The failure or inability of the universities, the readers, the scientific editors, and editorial boards to invest money and manpower into the future of independent science has come to a point where we, the scientists, are left with a hopelessly unreliable publication system. Science publishers today eschew what doesn't yield the quick payoff.

A class system will or has already developed: outstanding and reliable publications, run-of-the-mill publications, and vanity publications. In the end, there will be a two-class or three-class journal market far worse than what exists today.3

One good thing is there are no more subscription and library fees for these journals. On the other hand, whatever is published in these journals is not physically archived and will be forgotten the next day because nobody is responsible for archiving.

An interesting side effect of the excessive number of scientific articles is that they are lost in the data cloud. Until recently, authors and publishers believed in the helpful power of the "impact factor," but even this is becoming useless in the selection processes for grants and positions. Whatever is and was published digitally by Wiley, Elsevier, and possibly others will be lost. Now the most important publications to be cited are newspapers, dedicated news magazines, and similar publications.

The reputation of Wiley and other established publishers will suffer dramatically, and they will be considered untrustworthy and irresponsible, not only by the editors, collaborators, and reviewers, but also by authors. Even past authors are involved; their articles were published in journals that have been downgraded from a top scientific level to a low-level internet domain.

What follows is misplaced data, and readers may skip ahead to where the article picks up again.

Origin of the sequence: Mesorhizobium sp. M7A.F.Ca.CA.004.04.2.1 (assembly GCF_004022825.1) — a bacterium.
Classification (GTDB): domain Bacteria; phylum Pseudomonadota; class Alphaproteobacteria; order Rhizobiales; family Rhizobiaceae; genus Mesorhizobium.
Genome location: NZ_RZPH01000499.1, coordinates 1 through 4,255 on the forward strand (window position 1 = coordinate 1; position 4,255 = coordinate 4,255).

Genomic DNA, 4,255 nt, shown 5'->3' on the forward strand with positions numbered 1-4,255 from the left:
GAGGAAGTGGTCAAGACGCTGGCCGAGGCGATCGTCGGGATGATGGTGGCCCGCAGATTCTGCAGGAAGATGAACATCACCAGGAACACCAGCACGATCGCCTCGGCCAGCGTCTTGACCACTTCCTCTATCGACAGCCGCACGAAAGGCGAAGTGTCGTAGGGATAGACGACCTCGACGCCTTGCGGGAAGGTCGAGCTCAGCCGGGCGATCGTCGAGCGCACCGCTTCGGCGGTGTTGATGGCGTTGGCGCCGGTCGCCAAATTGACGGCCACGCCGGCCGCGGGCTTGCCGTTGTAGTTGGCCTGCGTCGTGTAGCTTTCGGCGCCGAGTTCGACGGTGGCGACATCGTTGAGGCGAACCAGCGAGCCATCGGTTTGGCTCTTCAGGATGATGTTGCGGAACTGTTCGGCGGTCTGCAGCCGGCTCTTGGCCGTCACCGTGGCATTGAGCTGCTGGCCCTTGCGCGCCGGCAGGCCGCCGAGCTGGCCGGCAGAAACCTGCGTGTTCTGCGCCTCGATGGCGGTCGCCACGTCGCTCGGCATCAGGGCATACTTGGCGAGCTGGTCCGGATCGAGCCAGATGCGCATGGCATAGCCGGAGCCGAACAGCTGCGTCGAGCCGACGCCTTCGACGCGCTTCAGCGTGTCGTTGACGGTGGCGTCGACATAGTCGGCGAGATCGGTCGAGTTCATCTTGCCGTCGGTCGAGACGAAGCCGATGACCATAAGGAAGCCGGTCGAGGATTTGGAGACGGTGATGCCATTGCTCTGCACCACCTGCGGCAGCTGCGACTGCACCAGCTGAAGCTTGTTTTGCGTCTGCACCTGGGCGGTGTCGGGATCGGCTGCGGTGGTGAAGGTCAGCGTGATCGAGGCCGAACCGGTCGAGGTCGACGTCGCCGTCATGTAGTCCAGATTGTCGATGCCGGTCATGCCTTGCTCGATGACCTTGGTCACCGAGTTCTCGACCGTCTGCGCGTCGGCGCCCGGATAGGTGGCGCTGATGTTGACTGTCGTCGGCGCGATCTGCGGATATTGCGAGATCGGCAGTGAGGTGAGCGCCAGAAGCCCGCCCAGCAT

However, beyond the animosity we may feel toward these publishers, they are not enemies of science. Science is the gold they live off, and we voluntarily deliver and hand over this gold to them. They are not interested in us -- they are interested in our donations.

You get what you give. Let's keep the gold for ourselves. Let's publish ourselves and guarantee quality of science. It's not so difficult, but it requires personal dedication and commitment from universities and other institutions.

Dr. Peter Rinck, PhD, is a professor of diagnostic imaging and the president of the Council of the Round Table Foundation (TRTF) and European Magnetic Resonance Forum (EMRF).


  1. Rinck PA. The calamity of medical and radiological publications. 21 October 2015. Accessed 27 April 2016.
  2. Hindawi Publishing Corporation is a subsidy publisher of research journals founded in 1997, based in Cairo, Egypt. Its profit margins are higher than those of the established publishers. More information about Hindawi:
  3. Butler D. Investigating journals: The dark side of publishing. The explosion in open-access publishing has fueled the rise of questionable operators. Nature. 2013;495:433-435.

The comments and observations expressed herein do not necessarily reflect the opinions of, nor should they be construed as an endorsement or admonishment of any particular vendor, analyst, industry consultant, or consulting group.